I stepped out of the shower and blew my nose. Red. Inside my ears. Red. The remnants of a day at Akagera National Park on safari. I had been warned.
Awake at 4 a.m., we climbed into Land Rovers at 4:30 and were on our way. People walking on the sides of the street. Always walking. Bicycles loaded up with “umbrellas” of green bananas. Yellow canisters for gathering water. Gathered sticks and wood. Futon mattresses. All morning long. From the city on the way out to the park. We go through a traffic circle and I see arrows for Tanzania and Uganda. We are not going there.
Dawn has broken and children are walking to school. Different colored uniforms denoting the different schools. Many wearing hand-me-down uniforms, several sizes too large. All of them smiling, waving. Some yell out “muzungo” or “well to do.”
We stop at a gas station to use the toilet and we are guided to a pit toilet that needs to be unlocked. Why is it locked? I roll up my pant legs and go in, but refuse to shut the door. I squat low to the ground. I feel like I’ve gone native. My friend Lilly recommended I bring lots of tissue and hand sanitizer to Africa. I am grateful for her advice.
The road into the park is windy, uneven, chewed up red dirt. Long. An hour or more to the entrance. Once in we see zebras, giraffes, tiko. Running water buffalo. Hippos bobbing their heads out of the muck – one up, one down, like whack-a-moles. A handful of gray monkeys.
Rwanda has far less developed safaris than Kenya. It is known for its gorillas. The country limits the number of permits issued to visitors. One of our group has snagged a coveted permit and for $500 is off early in a jeep by herself. Later, over dinner, she tells us about feeling black fur between her legs as a gorilla pressed into her and kept on walking.
The ride home is long, dusty, red. We see banana and pineapple trees. Corn, rice and sorghum are growing. We doze on and off. I listen to a political debate about Israel from the seats behind me. I am quiet and I learn a lot. We are on Africa time. Everything takes a little longer. Everything moves a little more slowly. There is time for talking.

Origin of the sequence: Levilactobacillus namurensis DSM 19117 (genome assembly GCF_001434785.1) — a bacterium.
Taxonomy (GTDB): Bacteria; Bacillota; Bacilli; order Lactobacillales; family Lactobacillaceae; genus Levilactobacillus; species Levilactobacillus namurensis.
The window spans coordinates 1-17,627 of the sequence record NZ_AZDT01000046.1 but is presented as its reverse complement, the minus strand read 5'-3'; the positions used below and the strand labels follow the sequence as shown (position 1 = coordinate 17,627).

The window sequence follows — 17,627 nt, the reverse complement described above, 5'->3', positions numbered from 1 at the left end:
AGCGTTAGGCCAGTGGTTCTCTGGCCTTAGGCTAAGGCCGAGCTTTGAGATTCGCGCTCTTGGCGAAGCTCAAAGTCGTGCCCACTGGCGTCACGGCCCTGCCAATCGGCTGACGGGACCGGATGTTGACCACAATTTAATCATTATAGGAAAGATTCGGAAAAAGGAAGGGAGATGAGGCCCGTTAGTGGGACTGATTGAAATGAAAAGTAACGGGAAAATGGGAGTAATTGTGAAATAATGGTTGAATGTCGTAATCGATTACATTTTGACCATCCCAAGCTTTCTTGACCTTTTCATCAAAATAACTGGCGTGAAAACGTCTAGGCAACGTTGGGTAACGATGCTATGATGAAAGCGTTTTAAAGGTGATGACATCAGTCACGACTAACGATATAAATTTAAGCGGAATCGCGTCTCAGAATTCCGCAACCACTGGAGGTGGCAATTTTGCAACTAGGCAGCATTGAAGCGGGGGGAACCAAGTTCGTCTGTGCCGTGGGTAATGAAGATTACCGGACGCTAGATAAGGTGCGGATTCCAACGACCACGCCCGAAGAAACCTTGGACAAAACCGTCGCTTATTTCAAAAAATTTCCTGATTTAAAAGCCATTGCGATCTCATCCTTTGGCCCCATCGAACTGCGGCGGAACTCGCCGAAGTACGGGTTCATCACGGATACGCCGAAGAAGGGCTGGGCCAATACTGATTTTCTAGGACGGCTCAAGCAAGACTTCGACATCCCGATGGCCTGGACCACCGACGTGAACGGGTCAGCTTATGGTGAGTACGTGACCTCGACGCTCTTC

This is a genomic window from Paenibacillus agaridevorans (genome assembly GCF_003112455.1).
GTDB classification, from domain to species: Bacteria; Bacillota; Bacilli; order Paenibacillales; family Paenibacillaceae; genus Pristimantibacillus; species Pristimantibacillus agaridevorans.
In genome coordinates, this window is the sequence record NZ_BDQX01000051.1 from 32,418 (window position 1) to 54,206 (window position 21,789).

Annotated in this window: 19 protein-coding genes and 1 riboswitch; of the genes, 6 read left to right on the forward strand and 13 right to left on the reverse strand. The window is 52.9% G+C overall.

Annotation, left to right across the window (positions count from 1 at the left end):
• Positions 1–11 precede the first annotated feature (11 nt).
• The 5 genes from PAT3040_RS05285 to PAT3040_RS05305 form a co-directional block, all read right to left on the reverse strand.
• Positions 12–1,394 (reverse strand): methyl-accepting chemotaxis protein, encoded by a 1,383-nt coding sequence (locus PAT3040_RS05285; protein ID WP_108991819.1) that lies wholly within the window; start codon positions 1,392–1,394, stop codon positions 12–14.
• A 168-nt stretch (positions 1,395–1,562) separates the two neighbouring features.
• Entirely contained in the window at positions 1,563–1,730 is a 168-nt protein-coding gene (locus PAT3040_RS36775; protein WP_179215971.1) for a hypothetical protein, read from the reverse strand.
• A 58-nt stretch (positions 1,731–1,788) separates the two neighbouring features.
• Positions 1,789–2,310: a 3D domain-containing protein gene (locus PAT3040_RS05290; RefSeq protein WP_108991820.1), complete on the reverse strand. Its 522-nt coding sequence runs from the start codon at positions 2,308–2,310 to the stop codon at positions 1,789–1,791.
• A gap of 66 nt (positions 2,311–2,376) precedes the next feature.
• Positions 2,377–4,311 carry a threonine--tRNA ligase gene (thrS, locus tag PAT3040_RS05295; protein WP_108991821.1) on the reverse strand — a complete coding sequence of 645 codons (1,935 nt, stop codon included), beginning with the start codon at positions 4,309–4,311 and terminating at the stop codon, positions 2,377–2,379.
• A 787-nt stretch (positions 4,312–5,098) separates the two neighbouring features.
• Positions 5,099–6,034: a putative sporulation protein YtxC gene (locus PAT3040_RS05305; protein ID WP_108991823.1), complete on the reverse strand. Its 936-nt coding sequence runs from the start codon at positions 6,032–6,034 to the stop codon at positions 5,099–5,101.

Yesterday morning we met with the Peer Parents from WE-ACTx and learned how these HIV-positive teens and young adults are providing guidance, support and an experience of hope and health to other young people with HIV – most of them born with the disease. In the afternoon we brought yoga mats, collected by the congregation, to the younger children living with HIV – and watched David lead them through Ashtanga poses and an overall experience of joy. His goal, he says, is to bring smiles to their faces. And he does. Later, the children have a snack of donuts and milk. All of them are thin. All of them want their photograph taken and to see themselves on our cameras.
We walk to dinner in the Muslim quarter and eat whole roasted fish and potatoes. No plates, no utensils. Prior to eating, a server brings liquid soap, warm water and a basin to each of us. We eat with our hands. It feels intimate, communal.
Back in our room, my roommate and I debrief on the day. It is full of emotion. We want to leave our American lives at home but all the “stuff” of our lives follows us here. And I have the great, good fortune to have a new friend to unpack it with.